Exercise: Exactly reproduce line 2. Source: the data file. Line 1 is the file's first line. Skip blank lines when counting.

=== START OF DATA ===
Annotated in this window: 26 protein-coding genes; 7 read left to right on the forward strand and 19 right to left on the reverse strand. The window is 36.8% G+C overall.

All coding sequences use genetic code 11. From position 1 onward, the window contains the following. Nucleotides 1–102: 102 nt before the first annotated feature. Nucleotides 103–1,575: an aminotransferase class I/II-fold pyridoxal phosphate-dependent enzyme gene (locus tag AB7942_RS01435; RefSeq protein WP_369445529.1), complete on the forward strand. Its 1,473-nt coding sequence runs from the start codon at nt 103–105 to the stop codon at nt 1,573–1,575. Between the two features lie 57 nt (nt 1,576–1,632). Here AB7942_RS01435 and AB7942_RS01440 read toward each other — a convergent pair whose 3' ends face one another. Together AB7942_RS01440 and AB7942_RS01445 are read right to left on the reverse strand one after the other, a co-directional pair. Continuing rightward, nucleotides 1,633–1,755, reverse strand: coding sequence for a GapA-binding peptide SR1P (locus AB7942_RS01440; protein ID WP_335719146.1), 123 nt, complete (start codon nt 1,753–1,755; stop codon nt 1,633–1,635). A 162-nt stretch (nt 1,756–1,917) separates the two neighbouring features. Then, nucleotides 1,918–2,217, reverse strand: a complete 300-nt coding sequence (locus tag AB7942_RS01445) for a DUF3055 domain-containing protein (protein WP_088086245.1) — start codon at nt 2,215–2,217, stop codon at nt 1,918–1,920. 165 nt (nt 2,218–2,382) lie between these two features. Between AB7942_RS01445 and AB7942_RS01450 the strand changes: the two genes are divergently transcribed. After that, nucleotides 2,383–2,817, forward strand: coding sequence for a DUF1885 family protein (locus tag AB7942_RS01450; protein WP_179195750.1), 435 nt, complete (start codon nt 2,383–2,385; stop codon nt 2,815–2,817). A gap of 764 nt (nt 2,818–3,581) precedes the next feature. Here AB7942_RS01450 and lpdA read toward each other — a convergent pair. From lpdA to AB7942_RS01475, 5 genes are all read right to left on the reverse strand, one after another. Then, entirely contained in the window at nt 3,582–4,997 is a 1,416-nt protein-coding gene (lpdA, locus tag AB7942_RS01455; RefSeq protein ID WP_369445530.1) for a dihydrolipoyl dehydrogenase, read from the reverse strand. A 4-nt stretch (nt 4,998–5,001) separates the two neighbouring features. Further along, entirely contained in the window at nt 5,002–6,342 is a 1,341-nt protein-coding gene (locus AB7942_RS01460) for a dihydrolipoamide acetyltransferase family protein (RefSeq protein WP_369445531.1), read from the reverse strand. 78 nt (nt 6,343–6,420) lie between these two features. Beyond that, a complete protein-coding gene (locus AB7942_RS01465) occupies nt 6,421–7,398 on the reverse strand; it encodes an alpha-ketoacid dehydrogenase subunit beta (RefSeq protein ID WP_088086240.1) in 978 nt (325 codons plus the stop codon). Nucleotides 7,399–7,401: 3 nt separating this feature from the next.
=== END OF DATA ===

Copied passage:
All coding sequences use genetic code 11. From position 1 onward, the window contains the following. Nucleotides 1–102: 102 nt before the first annotated feature. Nucleotides 103–1,575: an aminotransferase class I/II-fold pyridoxal phosphate-dependent enzyme gene (locus tag AB7942_RS01435; RefSeq protein WP_369445529.1), complete on the forward strand. Its 1,473-nt coding sequence runs from the start codon at nt 103–105 to the stop codon at nt 1,573–1,575. Between the two features lie 57 nt (nt 1,576–1,632). Here AB7942_RS01435 and AB7942_RS01440 read toward each other — a convergent pair whose 3' ends face one another. Together AB7942_RS01440 and AB7942_RS01445 are read right to left on the reverse strand one after the other, a co-directional pair. Continuing rightward, nucleotides 1,633–1,755, reverse strand: coding sequence for a GapA-binding peptide SR1P (locus AB7942_RS01440; protein ID WP_335719146.1), 123 nt, complete (start codon nt 1,753–1,755; stop codon nt 1,633–1,635). A 162-nt stretch (nt 1,756–1,917) separates the two neighbouring features. Then, nucleotides 1,918–2,217, reverse strand: a complete 300-nt coding sequence (locus tag AB7942_RS01445) for a DUF3055 domain-containing protein (protein WP_088086245.1) — start codon at nt 2,215–2,217, stop codon at nt 1,918–1,920. 165 nt (nt 2,218–2,382) lie between these two features. Between AB7942_RS01445 and AB7942_RS01450 the strand changes: the two genes are divergently transcribed. After that, nucleotides 2,383–2,817, forward strand: coding sequence for a DUF1885 family protein (locus tag AB7942_RS01450; protein WP_179195750.1), 435 nt, complete (start codon nt 2,383–2,385; stop codon nt 2,815–2,817). A gap of 764 nt (nt 2,818–3,581) precedes the next feature. Here AB7942_RS01450 and lpdA read toward each other — a convergent pair. From lpdA to AB7942_RS01475, 5 genes are all read right to left on the reverse strand, one after another. Then, entirely contained in the window at nt 3,582–4,997 is a 1,416-nt protein-coding gene (lpdA, locus tag AB7942_RS01455; RefSeq protein ID WP_369445530.1) for a dihydrolipoyl dehydrogenase, read from the reverse strand. A 4-nt stretch (nt 4,998–5,001) separates the two neighbouring features. Further along, entirely contained in the window at nt 5,002–6,342 is a 1,341-nt protein-coding gene (locus AB7942_RS01460) for a dihydrolipoamide acetyltransferase family protein (RefSeq protein WP_369445531.1), read from the reverse strand. 78 nt (nt 6,343–6,420) lie between these two features. Beyond that, a complete protein-coding gene (locus AB7942_RS01465) occupies nt 6,421–7,398 on the reverse strand; it encodes an alpha-ketoacid dehydrogenase subunit beta (RefSeq protein ID WP_088086240.1) in 978 nt (325 codons plus the stop codon). Nucleotides 7,399–7,401: 3 nt separating this feature from the next.